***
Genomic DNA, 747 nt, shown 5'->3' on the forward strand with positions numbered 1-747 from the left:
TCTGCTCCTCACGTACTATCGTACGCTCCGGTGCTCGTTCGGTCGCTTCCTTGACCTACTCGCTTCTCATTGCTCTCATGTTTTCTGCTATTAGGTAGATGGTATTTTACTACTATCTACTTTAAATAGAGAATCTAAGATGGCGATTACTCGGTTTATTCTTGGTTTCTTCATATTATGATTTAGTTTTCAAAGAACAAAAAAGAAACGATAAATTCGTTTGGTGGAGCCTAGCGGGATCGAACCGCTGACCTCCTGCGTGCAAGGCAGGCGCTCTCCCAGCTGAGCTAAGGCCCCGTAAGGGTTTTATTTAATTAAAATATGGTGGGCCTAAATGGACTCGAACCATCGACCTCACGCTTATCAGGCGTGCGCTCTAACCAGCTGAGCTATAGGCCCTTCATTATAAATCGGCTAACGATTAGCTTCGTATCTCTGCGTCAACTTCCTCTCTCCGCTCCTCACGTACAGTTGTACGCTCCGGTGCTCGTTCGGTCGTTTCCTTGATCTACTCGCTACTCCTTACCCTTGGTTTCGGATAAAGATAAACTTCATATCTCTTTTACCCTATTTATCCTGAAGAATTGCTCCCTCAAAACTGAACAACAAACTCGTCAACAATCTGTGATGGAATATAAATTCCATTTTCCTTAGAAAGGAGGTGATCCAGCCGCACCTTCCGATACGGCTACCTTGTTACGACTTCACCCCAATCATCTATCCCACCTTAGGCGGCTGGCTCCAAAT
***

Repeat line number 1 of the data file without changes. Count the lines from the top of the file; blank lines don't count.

Genomic DNA, 747 nt, shown 5'->3' on the forward strand with positions numbered 1-747 from the left: